from The American Heritage® Dictionary of the English Language, 4th Edition
- n. A divisor of a quantity that when squared gives the quantity. For example, the square roots of 25 are 5 and -5 because 5 × 5 = 25 and (-5) × (-5) = 25.
from Wiktionary, Creative Commons Attribution/Share-Alike License
- n. Of a number, another number which, when squared, yields the original number; sometimes constrained to be the positive number when two solutions exist.
from WordNet 3.0 Copyright 2006 by Princeton University. All rights reserved.
- n. a number that when multiplied by itself equals a given number
Sorry, no etymologies found.
He liked 97 because it was the largest two-digit prime number, and he loved 81 because it was absolutely the only number out of all the literally infinite possibilities whose square root was also the sum of its digits.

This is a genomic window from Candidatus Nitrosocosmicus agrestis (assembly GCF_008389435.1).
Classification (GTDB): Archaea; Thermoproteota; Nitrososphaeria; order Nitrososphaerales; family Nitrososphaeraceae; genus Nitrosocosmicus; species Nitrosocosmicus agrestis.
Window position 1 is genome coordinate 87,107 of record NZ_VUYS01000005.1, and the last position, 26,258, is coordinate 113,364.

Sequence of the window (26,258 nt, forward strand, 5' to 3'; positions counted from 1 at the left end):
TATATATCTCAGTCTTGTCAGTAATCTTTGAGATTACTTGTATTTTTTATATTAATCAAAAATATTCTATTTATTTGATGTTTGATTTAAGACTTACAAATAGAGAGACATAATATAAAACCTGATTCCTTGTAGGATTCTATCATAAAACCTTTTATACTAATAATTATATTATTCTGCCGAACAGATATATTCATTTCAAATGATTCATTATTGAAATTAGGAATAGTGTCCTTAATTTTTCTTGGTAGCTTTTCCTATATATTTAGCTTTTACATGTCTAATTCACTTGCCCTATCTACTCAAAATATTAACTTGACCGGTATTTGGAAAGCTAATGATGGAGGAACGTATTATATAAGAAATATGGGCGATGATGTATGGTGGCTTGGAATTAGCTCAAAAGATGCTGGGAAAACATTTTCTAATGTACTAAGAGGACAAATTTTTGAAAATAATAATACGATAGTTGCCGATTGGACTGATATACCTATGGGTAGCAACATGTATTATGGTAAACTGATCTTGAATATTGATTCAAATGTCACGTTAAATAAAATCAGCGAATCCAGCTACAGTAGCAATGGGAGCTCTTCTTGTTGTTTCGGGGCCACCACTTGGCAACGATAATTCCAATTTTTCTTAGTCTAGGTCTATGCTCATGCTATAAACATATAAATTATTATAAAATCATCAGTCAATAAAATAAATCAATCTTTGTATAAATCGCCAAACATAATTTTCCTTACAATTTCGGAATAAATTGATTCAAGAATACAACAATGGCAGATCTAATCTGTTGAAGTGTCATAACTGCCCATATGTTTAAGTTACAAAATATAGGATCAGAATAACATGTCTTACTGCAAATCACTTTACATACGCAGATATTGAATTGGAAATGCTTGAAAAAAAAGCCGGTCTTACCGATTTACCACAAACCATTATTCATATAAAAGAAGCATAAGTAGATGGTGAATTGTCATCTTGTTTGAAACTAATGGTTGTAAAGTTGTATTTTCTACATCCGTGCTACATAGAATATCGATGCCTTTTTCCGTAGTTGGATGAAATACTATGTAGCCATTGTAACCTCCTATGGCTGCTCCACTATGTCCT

Tympanum says that, by extracting the square root of 3630, we get 60 yards with a remainder of 30/60, or half a yard, which we add so as to make the oblong 60 x 60½.
I dare say one should be prepared for anything in a land where an illiterate peasant girl can give you the square root of a six-figure number at first glance, but when I reflect on the skill and speed of those copyists, and the analytical genius that penetrated that code … well, it can still rob me of breath.
After some thought, he was convinced that the often-seen square root relationship applied here.